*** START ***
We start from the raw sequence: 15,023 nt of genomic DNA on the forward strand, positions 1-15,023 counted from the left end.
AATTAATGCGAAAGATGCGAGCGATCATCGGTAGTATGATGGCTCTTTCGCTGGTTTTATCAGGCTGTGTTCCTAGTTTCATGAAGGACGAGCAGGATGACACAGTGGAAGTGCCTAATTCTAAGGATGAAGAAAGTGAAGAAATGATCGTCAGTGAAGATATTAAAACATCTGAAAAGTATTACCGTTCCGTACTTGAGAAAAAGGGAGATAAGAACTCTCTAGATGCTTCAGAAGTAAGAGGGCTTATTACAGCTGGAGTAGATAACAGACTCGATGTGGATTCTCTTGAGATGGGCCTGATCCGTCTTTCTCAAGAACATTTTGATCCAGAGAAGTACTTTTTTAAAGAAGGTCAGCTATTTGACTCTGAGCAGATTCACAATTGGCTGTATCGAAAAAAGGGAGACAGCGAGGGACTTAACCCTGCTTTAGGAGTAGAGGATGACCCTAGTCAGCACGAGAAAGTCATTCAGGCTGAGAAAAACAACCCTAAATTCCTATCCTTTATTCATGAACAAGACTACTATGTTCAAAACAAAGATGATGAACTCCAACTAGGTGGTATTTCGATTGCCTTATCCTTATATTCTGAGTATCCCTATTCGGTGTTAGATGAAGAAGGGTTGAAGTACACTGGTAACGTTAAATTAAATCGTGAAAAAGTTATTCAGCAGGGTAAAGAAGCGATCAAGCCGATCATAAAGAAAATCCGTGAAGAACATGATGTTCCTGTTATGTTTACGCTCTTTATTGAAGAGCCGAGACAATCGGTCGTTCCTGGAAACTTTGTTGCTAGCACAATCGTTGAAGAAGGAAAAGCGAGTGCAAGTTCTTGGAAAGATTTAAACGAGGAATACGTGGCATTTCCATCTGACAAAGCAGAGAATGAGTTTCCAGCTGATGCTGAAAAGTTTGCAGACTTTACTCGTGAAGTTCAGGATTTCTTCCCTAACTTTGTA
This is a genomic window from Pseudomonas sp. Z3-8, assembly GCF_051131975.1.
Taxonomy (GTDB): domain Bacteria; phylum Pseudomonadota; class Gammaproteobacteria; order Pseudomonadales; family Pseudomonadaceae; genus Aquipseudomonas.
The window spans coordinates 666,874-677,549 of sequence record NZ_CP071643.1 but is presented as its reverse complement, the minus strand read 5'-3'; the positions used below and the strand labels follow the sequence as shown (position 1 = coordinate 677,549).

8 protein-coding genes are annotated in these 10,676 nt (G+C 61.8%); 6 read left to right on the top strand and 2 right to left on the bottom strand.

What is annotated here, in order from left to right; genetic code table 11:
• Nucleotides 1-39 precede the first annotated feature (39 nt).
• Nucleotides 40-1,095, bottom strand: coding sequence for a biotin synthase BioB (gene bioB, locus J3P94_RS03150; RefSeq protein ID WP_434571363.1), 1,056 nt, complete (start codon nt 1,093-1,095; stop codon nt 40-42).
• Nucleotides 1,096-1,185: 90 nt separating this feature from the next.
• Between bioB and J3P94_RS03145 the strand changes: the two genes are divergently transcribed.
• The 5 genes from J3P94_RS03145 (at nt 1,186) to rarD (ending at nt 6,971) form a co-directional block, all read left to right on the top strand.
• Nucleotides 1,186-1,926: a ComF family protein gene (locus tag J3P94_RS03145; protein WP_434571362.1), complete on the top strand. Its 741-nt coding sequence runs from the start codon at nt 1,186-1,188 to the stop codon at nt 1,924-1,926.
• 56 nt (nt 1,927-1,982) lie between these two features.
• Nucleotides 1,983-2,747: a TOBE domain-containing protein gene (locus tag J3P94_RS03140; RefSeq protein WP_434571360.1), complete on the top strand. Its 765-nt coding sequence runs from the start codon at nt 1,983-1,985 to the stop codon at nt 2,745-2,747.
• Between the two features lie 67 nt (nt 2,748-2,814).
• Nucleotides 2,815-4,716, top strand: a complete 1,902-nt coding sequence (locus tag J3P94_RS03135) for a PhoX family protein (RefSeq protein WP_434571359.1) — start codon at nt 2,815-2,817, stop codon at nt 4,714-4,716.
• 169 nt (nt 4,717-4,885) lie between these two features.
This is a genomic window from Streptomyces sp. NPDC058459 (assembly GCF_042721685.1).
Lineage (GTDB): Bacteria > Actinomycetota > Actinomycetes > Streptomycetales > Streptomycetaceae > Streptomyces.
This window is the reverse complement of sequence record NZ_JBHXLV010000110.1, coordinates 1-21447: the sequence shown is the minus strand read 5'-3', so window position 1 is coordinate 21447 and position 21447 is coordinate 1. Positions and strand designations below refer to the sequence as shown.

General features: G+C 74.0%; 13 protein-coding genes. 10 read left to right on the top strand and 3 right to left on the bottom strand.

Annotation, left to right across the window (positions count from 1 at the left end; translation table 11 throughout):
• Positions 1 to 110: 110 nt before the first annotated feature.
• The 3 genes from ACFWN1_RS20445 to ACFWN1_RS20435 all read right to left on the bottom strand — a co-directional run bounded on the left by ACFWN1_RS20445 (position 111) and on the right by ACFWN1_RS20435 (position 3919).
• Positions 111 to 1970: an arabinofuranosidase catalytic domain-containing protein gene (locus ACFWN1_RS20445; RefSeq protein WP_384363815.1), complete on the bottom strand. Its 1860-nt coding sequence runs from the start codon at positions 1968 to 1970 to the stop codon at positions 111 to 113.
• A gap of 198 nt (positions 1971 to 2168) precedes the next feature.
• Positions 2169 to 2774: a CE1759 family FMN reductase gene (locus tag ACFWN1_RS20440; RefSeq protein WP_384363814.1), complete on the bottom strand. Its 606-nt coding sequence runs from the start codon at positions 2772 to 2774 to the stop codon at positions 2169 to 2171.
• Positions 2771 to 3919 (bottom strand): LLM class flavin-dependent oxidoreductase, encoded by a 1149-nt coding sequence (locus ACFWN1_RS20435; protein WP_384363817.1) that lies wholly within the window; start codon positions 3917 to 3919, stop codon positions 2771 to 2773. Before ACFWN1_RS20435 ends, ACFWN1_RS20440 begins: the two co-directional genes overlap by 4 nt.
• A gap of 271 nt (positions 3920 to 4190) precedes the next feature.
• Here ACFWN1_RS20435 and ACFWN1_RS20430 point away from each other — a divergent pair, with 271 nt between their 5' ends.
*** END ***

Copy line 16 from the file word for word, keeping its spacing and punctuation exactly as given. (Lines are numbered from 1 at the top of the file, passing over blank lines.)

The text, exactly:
• Between the two features lie 67 nt (nt 2,748-2,814).